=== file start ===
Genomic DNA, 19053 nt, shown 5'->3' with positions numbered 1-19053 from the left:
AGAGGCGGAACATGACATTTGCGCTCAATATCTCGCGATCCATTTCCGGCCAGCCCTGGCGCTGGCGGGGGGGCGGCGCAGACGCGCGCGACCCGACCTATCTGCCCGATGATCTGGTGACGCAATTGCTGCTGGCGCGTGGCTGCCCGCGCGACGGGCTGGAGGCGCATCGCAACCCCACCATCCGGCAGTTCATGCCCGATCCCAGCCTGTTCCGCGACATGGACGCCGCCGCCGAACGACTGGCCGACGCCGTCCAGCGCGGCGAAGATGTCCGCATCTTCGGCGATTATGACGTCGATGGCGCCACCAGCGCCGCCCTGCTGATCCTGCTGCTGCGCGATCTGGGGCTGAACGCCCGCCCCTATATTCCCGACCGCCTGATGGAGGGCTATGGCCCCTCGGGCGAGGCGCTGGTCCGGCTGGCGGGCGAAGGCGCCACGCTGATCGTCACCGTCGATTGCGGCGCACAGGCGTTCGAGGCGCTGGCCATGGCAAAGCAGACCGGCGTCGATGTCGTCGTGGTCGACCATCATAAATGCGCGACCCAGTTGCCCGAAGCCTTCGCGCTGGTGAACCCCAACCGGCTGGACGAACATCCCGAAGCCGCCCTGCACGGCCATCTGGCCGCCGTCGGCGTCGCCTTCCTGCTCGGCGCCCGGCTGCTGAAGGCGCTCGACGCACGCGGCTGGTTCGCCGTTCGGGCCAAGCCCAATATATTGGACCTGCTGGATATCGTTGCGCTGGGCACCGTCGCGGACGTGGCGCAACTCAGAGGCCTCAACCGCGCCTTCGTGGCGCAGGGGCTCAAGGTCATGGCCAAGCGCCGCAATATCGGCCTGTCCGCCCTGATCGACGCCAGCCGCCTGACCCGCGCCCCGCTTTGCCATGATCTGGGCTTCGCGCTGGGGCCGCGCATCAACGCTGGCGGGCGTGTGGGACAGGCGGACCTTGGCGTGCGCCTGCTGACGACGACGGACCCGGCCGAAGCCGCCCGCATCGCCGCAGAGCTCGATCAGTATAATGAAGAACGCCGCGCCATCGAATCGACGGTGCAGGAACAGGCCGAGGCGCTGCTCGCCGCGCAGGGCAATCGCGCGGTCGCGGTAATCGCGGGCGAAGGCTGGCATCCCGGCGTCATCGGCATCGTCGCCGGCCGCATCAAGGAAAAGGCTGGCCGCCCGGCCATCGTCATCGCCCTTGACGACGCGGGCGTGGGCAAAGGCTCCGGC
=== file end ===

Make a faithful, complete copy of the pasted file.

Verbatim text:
Genomic DNA, 19053 nt, shown 5'->3' with positions numbered 1-19053 from the left:
AGAGGCGGAACATGACATTTGCGCTCAATATCTCGCGATCCATTTCCGGCCAGCCCTGGCGCTGGCGGGGGGGCGGCGCAGACGCGCGCGACCCGACCTATCTGCCCGATGATCTGGTGACGCAATTGCTGCTGGCGCGTGGCTGCCCGCGCGACGGGCTGGAGGCGCATCGCAACCCCACCATCCGGCAGTTCATGCCCGATCCCAGCCTGTTCCGCGACATGGACGCCGCCGCCGAACGACTGGCCGACGCCGTCCAGCGCGGCGAAGATGTCCGCATCTTCGGCGATTATGACGTCGATGGCGCCACCAGCGCCGCCCTGCTGATCCTGCTGCTGCGCGATCTGGGGCTGAACGCCCGCCCCTATATTCCCGACCGCCTGATGGAGGGCTATGGCCCCTCGGGCGAGGCGCTGGTCCGGCTGGCGGGCGAAGGCGCCACGCTGATCGTCACCGTCGATTGCGGCGCACAGGCGTTCGAGGCGCTGGCCATGGCAAAGCAGACCGGCGTCGATGTCGTCGTGGTCGACCATCATAAATGCGCGACCCAGTTGCCCGAAGCCTTCGCGCTGGTGAACCCCAACCGGCTGGACGAACATCCCGAAGCCGCCCTGCACGGCCATCTGGCCGCCGTCGGCGTCGCCTTCCTGCTCGGCGCCCGGCTGCTGAAGGCGCTCGACGCACGCGGCTGGTTCGCCGTTCGGGCCAAGCCCAATATATTGGACCTGCTGGATATCGTTGCGCTGGGCACCGTCGCGGACGTGGCGCAACTCAGAGGCCTCAACCGCGCCTTCGTGGCGCAGGGGCTCAAGGTCATGGCCAAGCGCCGCAATATCGGCCTGTCCGCCCTGATCGACGCCAGCCGCCTGACCCGCGCCCCGCTTTGCCATGATCTGGGCTTCGCGCTGGGGCCGCGCATCAACGCTGGCGGGCGTGTGGGACAGGCGGACCTTGGCGTGCGCCTGCTGACGACGACGGACCCGGCCGAAGCCGCCCGCATCGCCGCAGAGCTCGATCAGTATAATGAAGAACGCCGCGCCATCGAATCGACGGTGCAGGAACAGGCCGAGGCGCTGCTCGCCGCGCAGGGCAATCGCGCGGTCGCGGTAATCGCGGGCGAAGGCTGGCATCCCGGCGTCATCGGCATCGTCGCCGGCCGCATCAAGGAAAAGGCTGGCCGCCCGGCCATCGTCATCGCCCTTGACGACGCGGGCGTGGGCAAAGGCTCCGGC